Jones, then, re-read the language proposed as an addendum (Circular IFC-2007-06) to the Principles of Undergraduate Learning addressing the implementation, assessment, and revision process.  This language, she explained, was originally proposed [in 2005] as a preamble, but became a postscript at the suggestion of the 2005-06 IFC.  Jones noted that the original PULs (1998) stated nothing about “ownership” and the revision processes, motivating her committee to clearly and publicly address the issue.

Original Language (from the 1998 PULs):  The AAC recommends that the IUPUI Faculty Council adopt the following descriptions of the Principles of Undergraduate Learning. These descriptions include brief definitions and the general ways in which the principles can be demonstrated.

The Principles of Undergraduate Learning are the essential ingredients of the undergraduate educational experience at Indiana University Purdue University Indianapolis. These principles form a conceptual framework for all students' general education but necessarily permeate the curriculum in the major field of study as well. More specific expectations for IUPUI's graduates are determined by the faculty in a student's major field of study. Together, these expectations speak to what graduates of IUPUI will know and what they will be able to do upon completion of their degree.


Proposed New Language: 

Introduction.  The Principles of Undergraduate Learning are the essential ingredients of the undergraduate educational experience at Indiana University Purdue University Indianapolis. These principles form a conceptual framework for all students' general education but necessarily permeate the curriculum in the major field of study as well. These principles describe the fundamental intellectual competence and cultural and ethical awareness that we believe every graduate of an IUPUI baccalaureate degree program should attain.

Implementation.  Faculty who teach undergraduates will include the principles on syllabi, determine which of the principles will be taught and assessed in each of their courses, and so advise students.  Faculty in a student's major field of study will determine the expectations for graduates related to the principles, establish plans for and systematically assess and adjust curricula to insure graduates meet the principles, and will advise students regarding the principles and their centrality to the expectations of every IUPUI graduate.  Together, these expectations speak to what graduates of IUPUI will know and what they will be able to do upon completion of their degrees.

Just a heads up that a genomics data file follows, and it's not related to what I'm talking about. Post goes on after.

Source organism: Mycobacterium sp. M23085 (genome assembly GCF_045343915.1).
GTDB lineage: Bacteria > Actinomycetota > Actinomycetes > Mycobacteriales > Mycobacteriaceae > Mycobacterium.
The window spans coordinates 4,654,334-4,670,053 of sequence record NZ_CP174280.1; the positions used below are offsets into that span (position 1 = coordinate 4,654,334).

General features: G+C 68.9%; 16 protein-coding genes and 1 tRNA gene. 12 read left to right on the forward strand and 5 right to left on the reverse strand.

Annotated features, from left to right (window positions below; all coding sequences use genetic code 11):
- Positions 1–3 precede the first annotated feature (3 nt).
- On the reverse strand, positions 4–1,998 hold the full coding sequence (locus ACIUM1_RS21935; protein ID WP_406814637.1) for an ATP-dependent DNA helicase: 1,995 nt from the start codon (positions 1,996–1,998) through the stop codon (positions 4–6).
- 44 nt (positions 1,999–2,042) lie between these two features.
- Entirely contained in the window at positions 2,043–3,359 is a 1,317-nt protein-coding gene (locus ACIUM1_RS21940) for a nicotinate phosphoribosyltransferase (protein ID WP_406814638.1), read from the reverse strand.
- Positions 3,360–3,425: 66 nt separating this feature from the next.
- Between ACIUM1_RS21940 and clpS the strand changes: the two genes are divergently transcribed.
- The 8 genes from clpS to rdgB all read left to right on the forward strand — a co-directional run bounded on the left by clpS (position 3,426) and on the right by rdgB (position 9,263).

Assessment.  Faculty in each school will annually plan for, implement and assess progress toward meeting the principles in undergraduate courses and curricula.  Schools will provide the Academic Affairs Committee (representing Faculty Council), Dean of Faculties and OPII with annual planning and implementation plans early in the academic year, and with assessment reports at the end of the academic year.  OPII will determine the format for the assessment reports, coordinate gathering of annual School assessment reports, and prepare a campus assessment report based on the reports provided by the Schools.  OPII will distribute a summary of its campus report and recommendations to Faculty Council, the Dean of the Faculties, and Deans and faculties of each School by August 1.  

Revisions.  Recommendations for revisions to the principles will be directed to the Academic Affairs Committee (representing Faculty Council).  The AAC will work with the Dean of Faculties and OPII to coordinate a campus-wide review of proposed revisions.  It will be the responsibility of the AAC to propose revisions to Executive Committee for consideration by Faculty Council.


In response to a question from the floor, Jones and Banta explained the “OPII” stands for the Office of Planning & Institutional Improvement.


Subah Packer asked how we can assess the impact on student beliefs.  Banta suggested that we are assessing Outcomes as opposed to the Definition (the sole passage in which the word “belief” appears). 


As this proposal has not been reviewed since January 2006, the IFC will act on this proposed language at the April 3rd IFC meeting.



Agenda Item XI: Call for any FC or UFC Standing Committee reports: Rosalie Vermette.

No discussion.



Agenda Item XI:  Unfinished Business:  Rosalie Vermette.

When Vice President Vermette called for unfinished business, Giles Hoyt proposed a revised resolution regarding the Integrated Image Initiative.  Discussion of Hoyt and Marianne Wokeck’s original resolution was closed due to the loss of quorum at the extended February 20th IFC meeting.  Hoyt moved the following (which was seconded by Marianne Wokeck):